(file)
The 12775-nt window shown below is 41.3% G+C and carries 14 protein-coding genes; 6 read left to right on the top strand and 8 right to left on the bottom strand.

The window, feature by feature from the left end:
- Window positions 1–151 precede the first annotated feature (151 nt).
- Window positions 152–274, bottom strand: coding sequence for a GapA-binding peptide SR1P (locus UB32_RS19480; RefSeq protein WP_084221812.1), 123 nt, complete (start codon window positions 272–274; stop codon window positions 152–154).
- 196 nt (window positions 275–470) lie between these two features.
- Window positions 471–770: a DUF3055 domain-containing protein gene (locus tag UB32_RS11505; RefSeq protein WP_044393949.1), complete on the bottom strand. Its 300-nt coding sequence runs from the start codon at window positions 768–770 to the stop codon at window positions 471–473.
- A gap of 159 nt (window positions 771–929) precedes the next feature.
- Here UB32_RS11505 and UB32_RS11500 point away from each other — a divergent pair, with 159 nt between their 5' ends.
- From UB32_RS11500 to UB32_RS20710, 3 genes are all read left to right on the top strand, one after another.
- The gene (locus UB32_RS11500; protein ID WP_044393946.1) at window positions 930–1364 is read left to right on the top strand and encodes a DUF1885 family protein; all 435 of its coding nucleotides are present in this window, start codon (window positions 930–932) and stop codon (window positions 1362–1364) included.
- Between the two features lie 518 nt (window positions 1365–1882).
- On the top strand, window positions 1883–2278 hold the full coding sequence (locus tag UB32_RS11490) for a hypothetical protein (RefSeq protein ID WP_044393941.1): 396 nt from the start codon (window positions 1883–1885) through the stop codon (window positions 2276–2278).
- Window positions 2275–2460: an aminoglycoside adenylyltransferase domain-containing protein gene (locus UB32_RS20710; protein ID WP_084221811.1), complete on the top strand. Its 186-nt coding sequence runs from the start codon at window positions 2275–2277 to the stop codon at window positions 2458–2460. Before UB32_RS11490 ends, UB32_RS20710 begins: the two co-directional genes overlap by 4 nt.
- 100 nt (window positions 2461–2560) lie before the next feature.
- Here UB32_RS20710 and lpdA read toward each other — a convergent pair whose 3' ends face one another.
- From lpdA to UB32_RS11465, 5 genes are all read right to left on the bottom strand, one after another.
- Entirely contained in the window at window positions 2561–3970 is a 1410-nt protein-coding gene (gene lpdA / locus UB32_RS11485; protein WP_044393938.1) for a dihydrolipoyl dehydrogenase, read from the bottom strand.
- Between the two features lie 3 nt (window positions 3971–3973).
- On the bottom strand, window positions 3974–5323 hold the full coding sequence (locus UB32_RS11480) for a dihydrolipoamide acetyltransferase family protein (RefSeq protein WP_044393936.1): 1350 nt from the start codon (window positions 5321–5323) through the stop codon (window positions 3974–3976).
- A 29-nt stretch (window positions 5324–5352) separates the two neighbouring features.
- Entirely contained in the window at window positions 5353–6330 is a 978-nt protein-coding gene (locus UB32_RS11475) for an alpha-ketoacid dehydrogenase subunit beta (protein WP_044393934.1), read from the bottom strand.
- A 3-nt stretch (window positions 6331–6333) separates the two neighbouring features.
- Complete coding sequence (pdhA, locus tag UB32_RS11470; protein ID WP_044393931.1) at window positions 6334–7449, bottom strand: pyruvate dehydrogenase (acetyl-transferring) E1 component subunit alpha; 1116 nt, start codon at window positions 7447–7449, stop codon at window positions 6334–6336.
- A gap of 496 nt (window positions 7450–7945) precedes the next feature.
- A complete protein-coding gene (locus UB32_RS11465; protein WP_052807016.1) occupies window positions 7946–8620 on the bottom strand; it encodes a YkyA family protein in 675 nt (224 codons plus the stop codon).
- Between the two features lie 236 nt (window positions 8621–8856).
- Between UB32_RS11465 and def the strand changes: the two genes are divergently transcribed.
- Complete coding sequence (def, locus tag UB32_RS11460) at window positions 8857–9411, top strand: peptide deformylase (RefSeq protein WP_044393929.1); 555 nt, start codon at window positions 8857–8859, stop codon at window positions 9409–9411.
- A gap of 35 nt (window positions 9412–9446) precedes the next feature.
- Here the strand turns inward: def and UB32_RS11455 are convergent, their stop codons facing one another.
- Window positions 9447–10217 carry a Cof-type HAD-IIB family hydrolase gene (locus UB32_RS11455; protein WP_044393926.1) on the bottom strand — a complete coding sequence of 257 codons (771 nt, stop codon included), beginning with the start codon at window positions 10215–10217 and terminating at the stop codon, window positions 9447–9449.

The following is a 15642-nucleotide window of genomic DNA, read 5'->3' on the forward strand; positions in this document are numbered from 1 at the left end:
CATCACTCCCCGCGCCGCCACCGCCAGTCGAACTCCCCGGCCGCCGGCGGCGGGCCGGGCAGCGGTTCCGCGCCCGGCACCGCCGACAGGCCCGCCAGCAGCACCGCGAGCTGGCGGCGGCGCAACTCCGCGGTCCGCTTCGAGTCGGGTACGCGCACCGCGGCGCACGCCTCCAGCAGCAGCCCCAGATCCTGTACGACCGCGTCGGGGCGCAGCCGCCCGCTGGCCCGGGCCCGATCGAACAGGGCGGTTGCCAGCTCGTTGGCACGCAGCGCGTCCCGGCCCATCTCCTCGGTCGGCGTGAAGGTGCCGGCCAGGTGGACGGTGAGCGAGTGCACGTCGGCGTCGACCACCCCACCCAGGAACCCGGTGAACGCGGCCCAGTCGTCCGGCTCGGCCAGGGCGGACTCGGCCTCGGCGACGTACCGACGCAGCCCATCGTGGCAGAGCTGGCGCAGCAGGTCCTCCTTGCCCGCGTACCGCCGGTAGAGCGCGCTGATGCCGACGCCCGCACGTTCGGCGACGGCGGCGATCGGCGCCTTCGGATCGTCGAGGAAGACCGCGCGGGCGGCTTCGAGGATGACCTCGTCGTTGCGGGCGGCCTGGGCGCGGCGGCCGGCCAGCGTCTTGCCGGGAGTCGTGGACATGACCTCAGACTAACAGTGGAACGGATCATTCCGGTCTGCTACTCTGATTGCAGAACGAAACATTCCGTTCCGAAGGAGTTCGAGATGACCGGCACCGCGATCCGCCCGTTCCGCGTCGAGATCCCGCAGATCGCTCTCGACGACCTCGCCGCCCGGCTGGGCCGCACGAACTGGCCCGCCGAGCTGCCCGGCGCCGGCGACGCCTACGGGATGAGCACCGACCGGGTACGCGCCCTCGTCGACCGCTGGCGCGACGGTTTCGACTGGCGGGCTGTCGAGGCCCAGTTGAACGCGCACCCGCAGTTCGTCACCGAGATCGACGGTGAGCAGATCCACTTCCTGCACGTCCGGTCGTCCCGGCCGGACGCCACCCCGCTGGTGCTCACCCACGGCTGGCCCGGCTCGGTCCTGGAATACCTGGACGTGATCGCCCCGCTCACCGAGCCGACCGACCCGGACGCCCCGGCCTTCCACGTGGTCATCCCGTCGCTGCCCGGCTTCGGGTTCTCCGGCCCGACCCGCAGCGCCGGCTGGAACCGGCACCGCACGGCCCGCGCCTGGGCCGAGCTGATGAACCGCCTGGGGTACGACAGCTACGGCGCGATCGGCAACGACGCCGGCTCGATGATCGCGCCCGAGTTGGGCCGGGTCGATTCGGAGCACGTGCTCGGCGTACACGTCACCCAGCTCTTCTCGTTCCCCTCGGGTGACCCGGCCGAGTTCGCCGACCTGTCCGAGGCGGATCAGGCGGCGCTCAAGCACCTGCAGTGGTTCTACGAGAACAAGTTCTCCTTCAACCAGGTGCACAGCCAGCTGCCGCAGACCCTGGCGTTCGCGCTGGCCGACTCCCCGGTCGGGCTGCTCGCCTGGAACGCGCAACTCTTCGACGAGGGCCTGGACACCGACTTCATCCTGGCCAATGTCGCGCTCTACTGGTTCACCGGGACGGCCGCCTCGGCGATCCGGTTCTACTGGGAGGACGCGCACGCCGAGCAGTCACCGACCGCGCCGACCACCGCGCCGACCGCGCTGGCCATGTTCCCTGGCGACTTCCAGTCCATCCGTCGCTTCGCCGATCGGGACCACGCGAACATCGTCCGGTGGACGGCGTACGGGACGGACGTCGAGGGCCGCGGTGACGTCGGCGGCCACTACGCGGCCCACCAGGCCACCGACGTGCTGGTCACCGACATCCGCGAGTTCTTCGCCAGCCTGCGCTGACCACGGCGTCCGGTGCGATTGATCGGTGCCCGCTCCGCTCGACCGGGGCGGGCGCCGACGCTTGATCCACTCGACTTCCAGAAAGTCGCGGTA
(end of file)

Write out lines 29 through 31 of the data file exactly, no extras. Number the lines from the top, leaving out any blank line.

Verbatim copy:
- A gap of 35 nt (window positions 9412–9446) precedes the next feature.
- Here the strand turns inward: def and UB32_RS11455 are convergent, their stop codons facing one another.
- Window positions 9447–10217 carry a Cof-type HAD-IIB family hydrolase gene (locus UB32_RS11455; protein WP_044393926.1) on the bottom strand — a complete coding sequence of 257 codons (771 nt, stop codon included), beginning with the start codon at window positions 10215–10217 and terminating at the stop codon, window positions 9447–9449.